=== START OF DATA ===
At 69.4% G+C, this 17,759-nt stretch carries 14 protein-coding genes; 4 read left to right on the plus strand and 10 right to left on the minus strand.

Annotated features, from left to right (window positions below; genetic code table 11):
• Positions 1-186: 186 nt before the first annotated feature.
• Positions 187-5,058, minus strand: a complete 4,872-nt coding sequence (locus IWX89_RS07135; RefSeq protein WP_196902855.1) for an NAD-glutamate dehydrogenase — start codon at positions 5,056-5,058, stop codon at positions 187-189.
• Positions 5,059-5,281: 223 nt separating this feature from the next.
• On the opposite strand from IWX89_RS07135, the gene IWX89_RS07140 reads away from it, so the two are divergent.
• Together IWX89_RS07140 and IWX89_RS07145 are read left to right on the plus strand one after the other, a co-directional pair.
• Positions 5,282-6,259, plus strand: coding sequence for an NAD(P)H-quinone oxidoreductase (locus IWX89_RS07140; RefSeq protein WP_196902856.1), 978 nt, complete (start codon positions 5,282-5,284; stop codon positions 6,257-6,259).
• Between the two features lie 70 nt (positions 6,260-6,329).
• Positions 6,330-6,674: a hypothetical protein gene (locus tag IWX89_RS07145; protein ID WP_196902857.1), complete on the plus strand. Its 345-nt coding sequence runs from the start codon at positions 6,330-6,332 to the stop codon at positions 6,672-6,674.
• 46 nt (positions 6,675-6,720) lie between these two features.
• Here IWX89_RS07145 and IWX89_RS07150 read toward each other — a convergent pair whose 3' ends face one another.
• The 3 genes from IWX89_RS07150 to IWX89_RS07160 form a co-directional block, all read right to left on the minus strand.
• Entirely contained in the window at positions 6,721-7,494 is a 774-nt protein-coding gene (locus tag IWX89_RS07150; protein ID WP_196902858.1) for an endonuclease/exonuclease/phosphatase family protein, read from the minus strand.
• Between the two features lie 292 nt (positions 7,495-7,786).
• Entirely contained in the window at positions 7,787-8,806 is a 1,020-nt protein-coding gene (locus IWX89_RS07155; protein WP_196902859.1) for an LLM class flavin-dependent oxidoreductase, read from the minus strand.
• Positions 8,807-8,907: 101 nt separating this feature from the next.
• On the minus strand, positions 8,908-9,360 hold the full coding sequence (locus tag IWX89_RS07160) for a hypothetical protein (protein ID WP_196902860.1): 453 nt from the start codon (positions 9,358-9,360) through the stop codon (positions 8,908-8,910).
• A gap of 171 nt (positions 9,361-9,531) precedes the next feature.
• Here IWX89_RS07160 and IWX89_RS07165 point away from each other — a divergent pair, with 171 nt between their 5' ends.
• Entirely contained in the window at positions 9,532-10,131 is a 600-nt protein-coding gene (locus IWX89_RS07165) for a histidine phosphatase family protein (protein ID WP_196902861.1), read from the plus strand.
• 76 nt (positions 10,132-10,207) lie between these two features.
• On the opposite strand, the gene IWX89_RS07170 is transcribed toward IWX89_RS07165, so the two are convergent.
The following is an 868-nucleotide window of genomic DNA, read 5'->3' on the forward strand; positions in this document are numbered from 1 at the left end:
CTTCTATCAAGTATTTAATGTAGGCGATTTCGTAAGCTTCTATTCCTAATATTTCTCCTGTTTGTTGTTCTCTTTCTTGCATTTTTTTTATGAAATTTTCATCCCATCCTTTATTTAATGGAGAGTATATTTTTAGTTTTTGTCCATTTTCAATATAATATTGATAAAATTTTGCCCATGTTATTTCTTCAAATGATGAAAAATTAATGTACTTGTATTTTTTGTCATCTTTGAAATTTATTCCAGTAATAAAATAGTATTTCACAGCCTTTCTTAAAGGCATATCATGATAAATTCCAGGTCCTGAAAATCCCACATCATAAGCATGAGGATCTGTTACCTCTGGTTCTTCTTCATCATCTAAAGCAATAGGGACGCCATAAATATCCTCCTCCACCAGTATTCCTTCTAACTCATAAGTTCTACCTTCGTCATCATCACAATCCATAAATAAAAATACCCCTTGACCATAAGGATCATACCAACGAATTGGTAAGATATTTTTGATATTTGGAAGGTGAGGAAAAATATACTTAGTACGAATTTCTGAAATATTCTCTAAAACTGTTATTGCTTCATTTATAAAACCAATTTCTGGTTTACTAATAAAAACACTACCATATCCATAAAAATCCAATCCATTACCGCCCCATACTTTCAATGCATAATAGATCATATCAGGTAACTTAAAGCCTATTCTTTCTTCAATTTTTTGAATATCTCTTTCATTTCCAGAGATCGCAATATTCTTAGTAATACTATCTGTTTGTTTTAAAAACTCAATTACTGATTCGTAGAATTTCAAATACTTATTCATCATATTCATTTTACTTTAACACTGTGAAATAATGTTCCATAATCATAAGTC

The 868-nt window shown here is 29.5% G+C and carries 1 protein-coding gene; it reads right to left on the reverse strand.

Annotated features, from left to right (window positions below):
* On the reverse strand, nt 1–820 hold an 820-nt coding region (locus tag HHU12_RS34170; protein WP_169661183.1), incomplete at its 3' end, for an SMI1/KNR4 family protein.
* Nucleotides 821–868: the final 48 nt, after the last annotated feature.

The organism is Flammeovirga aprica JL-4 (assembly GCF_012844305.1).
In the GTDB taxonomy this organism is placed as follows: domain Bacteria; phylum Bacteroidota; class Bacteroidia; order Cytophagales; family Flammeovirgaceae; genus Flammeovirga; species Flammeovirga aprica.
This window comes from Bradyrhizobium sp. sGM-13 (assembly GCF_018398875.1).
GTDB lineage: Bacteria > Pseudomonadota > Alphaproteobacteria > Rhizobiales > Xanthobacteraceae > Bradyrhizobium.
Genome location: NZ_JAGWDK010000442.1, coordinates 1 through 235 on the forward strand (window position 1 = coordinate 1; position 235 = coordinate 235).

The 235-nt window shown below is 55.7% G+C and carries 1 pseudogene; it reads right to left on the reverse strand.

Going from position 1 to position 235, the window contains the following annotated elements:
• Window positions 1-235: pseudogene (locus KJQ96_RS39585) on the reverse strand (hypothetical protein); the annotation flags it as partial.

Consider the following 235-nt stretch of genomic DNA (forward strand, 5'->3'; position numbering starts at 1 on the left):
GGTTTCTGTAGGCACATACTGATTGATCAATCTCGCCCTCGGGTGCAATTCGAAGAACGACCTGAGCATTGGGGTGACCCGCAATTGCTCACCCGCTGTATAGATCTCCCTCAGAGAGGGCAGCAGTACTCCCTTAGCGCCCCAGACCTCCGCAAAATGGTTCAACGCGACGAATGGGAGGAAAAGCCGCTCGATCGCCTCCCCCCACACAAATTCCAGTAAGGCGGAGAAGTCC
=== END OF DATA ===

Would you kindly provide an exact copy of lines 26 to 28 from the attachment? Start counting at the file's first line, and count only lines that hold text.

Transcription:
The 868-nt window shown here is 29.5% G+C and carries 1 protein-coding gene; it reads right to left on the reverse strand.

Annotated features, from left to right (window positions below):
* On the reverse strand, nt 1–820 hold an 820-nt coding region (locus tag HHU12_RS34170; protein WP_169661183.1), incomplete at its 3' end, for an SMI1/KNR4 family protein.